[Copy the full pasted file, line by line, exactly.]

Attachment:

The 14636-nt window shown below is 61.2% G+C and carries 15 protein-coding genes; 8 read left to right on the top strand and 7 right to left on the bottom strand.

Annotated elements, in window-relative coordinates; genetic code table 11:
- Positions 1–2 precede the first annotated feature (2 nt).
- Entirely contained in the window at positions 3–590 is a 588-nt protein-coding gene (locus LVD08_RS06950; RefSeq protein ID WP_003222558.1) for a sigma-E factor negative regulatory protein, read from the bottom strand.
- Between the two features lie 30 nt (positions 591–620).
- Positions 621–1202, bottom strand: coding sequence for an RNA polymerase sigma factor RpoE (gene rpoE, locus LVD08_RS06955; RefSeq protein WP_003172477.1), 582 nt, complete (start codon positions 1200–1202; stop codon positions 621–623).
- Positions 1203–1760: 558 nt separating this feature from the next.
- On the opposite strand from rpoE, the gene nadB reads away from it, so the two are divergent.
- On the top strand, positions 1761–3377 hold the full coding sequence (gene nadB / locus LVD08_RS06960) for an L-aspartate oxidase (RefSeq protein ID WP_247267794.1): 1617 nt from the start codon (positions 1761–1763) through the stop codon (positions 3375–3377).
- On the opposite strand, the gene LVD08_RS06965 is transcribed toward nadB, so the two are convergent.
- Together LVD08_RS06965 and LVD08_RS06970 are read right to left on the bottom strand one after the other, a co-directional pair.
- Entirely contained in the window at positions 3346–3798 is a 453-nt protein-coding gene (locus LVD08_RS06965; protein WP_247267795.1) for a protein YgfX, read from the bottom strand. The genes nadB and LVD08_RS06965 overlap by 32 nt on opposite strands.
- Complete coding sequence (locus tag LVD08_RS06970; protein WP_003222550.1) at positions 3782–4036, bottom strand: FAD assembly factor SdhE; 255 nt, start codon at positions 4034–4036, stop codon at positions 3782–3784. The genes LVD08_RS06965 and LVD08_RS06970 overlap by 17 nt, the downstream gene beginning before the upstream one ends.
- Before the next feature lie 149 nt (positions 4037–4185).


The 14636-nt window shown below is 61.2% G+C and carries 15 protein-coding genes; 8 read left to right on the top strand and 7 right to left on the bottom strand.

Annotated elements, in window-relative coordinates; genetic code table 11:
- Positions 1–2 precede the first annotated feature (2 nt).
- Entirely contained in the window at positions 3–590 is a 588-nt protein-coding gene (locus LVD08_RS06950; RefSeq protein ID WP_003222558.1) for a sigma-E factor negative regulatory protein, read from the bottom strand.
- Between the two features lie 30 nt (positions 591–620).
- Positions 621–1202, bottom strand: coding sequence for an RNA polymerase sigma factor RpoE (gene rpoE, locus LVD08_RS06955; RefSeq protein WP_003172477.1), 582 nt, complete (start codon positions 1200–1202; stop codon positions 621–623).
- Positions 1203–1760: 558 nt separating this feature from the next.
- On the opposite strand from rpoE, the gene nadB reads away from it, so the two are divergent.
- On the top strand, positions 1761–3377 hold the full coding sequence (gene nadB / locus LVD08_RS06960) for an L-aspartate oxidase (RefSeq protein ID WP_247267794.1): 1617 nt from the start codon (positions 1761–1763) through the stop codon (positions 3375–3377).
- On the opposite strand, the gene LVD08_RS06965 is transcribed toward nadB, so the two are convergent.
- Together LVD08_RS06965 and LVD08_RS06970 are read right to left on the bottom strand one after the other, a co-directional pair.
- Entirely contained in the window at positions 3346–3798 is a 453-nt protein-coding gene (locus LVD08_RS06965; protein WP_247267795.1) for a protein YgfX, read from the bottom strand. The genes nadB and LVD08_RS06965 overlap by 32 nt on opposite strands.
- Complete coding sequence (locus tag LVD08_RS06970; protein WP_003222550.1) at positions 3782–4036, bottom strand: FAD assembly factor SdhE; 255 nt, start codon at positions 4034–4036, stop codon at positions 3782–3784. The genes LVD08_RS06965 and LVD08_RS06970 overlap by 17 nt, the downstream gene beginning before the upstream one ends.
- Before the next feature lie 149 nt (positions 4037–4185).